Newsletter era 2.0
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The back story: Started from the bottom, now we’re here.
It’s been a year since I was at one of the lowest points of my twenties. Happy anniversary, I guess? lol. Look, these things happen. And I’ve come a long way since then! But I was in a bad way. It was the bleakest of mid-winters. I had been background sad for longer than I could I remember. Sometimes it creeps up on you like that. I was crying all the time, often inexplicably. I didn’t feel like myself, it was difficult for me to imagine things getting better. I felt hopeless. Now, I know what some of you are thinking: Honey, that’s what I call Depression! And you would be 100% correct. Not long after what could fairly be described as a rock bottom, I started on anti-depressants for the first time ever (I scream into the mic: Sertraline sisters make some noise *Crowd cheers manically*).
Almost instantly, I felt better. Of course, the medication does not work that quickly, but for me there was a lightness that washed over me before I even filled my prescription. Up until then, I’d been shouldering the burden of my mental health predominantly alone, other than with my therapist (who I had only started seeing) and with friends and family. I had become skilled with “coping”, but suddenly it didn’t feel like I was anymore. I was sinking. I began to wonder what life might have been like without having to cope with all of that heaviness I was carrying. What if I didn’t have to carry it all, alone? Was it possible? Depression will tell you that you do, and it’s not. BUT I AM TELLING YOU IT IS LYING!
After speaking to the doctor, the relief was massive. Someone else was there to help me, and they were literally an expert! Who knew that would help??! I state this so plainly that it sounds like a joke because the tricky thing about asking for help when you need it most, is that often it seems like the most impossible thing to do. And the nature of the beast is your depression will tell you that it isn’t the answer, it thrives on shame and silence. One of the greatest gifts my Mum gave to me when I was really struggling, listing off a deeply melancholy monologue of why I felt so terrible and my life was making me miserable, was saying: “It must be awful to feel that way. But I want you to know that some of that is not fact. Some of that is the depression talking to you, it’s skewing the way you see reality.” A perfect way to at once acknowledge the struggle whilst simultaneously encourage a path to recovering from the episode.
Back to the pills — which I could go on about all day, but I won’t. They don’t work for everyone and they aren’t a cure all, but they helped me in a profound way, to an extent I never could have anticipated before taking them. So I’ll always be open about it, and remain shame free about it.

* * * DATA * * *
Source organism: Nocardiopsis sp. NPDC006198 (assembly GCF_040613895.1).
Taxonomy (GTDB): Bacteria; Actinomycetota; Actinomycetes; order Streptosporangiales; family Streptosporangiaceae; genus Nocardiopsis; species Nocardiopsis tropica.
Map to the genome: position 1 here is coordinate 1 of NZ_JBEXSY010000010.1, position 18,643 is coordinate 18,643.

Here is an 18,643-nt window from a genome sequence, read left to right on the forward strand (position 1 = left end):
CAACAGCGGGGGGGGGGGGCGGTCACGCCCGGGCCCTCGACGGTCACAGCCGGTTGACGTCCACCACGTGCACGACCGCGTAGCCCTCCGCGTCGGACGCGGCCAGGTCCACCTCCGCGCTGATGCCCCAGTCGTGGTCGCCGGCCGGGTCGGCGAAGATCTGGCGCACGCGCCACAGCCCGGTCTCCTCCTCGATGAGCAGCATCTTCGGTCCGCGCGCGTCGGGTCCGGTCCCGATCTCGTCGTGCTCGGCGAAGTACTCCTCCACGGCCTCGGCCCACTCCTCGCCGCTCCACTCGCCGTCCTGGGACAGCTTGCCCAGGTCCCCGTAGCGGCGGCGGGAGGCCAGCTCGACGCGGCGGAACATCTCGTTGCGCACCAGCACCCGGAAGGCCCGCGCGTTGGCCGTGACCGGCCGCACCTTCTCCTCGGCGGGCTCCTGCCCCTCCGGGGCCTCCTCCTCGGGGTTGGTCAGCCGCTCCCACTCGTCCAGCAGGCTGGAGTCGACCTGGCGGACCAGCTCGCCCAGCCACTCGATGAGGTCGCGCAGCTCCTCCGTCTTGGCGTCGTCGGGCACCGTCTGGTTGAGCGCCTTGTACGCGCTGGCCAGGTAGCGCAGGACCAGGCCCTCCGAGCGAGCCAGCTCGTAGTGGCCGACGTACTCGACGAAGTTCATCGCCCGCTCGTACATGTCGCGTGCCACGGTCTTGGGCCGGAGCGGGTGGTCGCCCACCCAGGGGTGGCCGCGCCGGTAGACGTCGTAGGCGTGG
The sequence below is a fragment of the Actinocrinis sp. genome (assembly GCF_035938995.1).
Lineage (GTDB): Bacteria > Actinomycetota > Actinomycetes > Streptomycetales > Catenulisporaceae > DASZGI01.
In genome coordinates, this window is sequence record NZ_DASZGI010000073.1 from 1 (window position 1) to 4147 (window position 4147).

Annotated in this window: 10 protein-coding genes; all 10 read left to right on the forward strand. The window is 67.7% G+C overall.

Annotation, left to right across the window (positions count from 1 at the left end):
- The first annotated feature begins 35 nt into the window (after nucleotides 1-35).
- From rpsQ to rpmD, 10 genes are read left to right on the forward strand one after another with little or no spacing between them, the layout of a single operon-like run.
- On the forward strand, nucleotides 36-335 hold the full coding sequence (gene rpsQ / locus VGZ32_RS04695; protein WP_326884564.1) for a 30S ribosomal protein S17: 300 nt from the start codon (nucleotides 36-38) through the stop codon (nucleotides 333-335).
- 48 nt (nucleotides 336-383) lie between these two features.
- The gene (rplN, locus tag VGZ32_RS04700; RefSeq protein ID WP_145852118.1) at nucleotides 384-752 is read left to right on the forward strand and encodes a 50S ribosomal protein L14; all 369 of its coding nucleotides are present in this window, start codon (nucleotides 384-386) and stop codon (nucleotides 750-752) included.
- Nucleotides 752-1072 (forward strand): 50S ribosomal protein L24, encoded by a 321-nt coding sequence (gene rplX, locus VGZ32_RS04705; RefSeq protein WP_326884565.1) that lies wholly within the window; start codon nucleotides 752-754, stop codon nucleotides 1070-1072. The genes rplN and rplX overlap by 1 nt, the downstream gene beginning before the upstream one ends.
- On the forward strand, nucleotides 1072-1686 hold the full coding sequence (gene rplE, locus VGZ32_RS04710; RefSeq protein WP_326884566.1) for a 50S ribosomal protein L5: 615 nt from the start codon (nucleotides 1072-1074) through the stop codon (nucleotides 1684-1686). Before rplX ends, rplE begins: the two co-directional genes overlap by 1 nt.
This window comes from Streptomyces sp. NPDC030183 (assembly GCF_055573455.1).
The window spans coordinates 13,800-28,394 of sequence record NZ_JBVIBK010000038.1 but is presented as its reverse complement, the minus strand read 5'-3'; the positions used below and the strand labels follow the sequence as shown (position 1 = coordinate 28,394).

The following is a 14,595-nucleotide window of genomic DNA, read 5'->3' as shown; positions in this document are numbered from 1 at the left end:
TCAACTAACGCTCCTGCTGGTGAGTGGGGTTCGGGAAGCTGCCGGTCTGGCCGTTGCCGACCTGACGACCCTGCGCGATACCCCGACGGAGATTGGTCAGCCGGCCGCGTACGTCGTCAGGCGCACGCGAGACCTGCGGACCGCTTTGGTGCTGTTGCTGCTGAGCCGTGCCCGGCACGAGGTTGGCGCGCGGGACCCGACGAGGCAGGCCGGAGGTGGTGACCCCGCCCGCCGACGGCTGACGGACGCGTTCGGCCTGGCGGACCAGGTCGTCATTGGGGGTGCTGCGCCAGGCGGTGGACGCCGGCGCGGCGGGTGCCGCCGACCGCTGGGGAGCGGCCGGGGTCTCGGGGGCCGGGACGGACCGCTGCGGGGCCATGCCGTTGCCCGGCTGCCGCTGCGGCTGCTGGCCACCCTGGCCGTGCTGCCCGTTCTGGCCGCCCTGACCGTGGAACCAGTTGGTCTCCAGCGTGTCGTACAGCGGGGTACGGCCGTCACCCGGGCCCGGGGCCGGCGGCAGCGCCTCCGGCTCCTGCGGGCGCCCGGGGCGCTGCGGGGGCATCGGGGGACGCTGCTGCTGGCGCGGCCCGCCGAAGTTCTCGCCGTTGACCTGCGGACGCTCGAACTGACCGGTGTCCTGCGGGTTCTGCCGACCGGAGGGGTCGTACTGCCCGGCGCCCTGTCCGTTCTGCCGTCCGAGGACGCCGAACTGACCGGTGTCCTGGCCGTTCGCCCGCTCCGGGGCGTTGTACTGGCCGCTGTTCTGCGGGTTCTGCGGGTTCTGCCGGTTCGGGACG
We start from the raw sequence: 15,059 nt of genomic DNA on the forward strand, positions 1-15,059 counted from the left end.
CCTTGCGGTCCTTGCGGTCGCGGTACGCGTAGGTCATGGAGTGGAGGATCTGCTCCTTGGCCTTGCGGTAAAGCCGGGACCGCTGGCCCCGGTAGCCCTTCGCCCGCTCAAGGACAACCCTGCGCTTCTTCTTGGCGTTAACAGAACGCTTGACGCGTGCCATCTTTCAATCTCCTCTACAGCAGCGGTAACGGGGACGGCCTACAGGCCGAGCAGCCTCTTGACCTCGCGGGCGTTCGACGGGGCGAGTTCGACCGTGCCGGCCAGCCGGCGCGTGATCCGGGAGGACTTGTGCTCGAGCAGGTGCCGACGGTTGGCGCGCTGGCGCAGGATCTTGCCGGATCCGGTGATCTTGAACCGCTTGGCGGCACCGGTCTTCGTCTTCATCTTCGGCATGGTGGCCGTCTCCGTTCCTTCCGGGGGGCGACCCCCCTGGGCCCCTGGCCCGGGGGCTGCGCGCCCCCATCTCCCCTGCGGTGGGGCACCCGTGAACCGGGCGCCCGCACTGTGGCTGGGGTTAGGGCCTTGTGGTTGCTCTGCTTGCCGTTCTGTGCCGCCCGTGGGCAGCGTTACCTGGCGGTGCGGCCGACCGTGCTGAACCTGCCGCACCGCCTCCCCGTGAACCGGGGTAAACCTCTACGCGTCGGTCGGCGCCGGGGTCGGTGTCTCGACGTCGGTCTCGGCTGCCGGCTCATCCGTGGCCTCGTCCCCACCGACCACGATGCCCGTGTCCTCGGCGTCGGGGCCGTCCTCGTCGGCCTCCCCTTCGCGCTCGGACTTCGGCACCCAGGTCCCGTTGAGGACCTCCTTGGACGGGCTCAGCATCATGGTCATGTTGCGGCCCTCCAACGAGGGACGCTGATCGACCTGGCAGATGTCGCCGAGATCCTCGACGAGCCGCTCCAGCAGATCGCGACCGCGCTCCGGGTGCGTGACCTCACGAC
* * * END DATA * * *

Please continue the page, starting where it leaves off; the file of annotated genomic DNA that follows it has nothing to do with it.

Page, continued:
I was lucky, in that the first one I tried worked well for me, and I didn’t struggle too much with any side effects. The heaviness started to lift, and then, like a stroke of the divine, I got a new job. One that was like, literally life changing. It was everything I wanted and more. Great salary, the opportunity to work in one of the industry leaders (hint: it rhymes with PetChix). It was a chance to give me a fresh start after 6 long years in London where I’d never quite got what I’d wanted, particularly with my career. After a lot of close, but not close enough, it felt like I was finally getting my shot. And reader, what a year it turned out to be! For want of a better phrase, I was in my slay era. I mean, actually, is there a better phrase? Perhaps not. I felt a sense of belonging that I’d often searched for throughout my life, one that was extra special because it seemed to celebrate me because of who I am, not asking me to be anything else - I wasn’t sure this existed in a ‘normal’ job (by this, I mean one that is corporate).
I was thriving, excited by my prospects of growing in the company and embracing the culture by running events with the employee resource groups to create impactful events that celebrated the companies diverse workforce (something that was extremely important to me and aligned with my values.) Everything felt like it was coming together, my personal life was bountiful and joyous, I had grown so much not only from focusing on managing my mental health but also by being in environments where I could be me. I was learning a lot and I felt so alive, expansive and free. Work was stressful at times, as it can be, but mostly it felt worthwhile, to be a part of something bigger. Then, shortly after my 30th birthday, and one of my proudest moments in the company (organising and running an incredible event for BHM), there was a swift and…how can I say this delicately…. unexpected piece of character development. You have to remember: all good stories have an unexpected twist!
“Predictable is boring”, I chanted to myself daily as My Year of Slay came to a dramatic denouement….
I still am not sure how much of this I wish to publicly share, partly because the politics are not only depressing but boring. So let’s use loose terms instead: as I saw it, some people felt I had grown too big for my boots, and I felt I needed a bigger pair. I was presented with a choice: to stay and shrink myself, to bite my tongue and play the game, to hope things would get better when my gut told me something was off, big time. Or to walk away, to remember I had nothing to prove, to know I did my best and made an impact. To trust that those I respected saw me and appreciated me for who I was.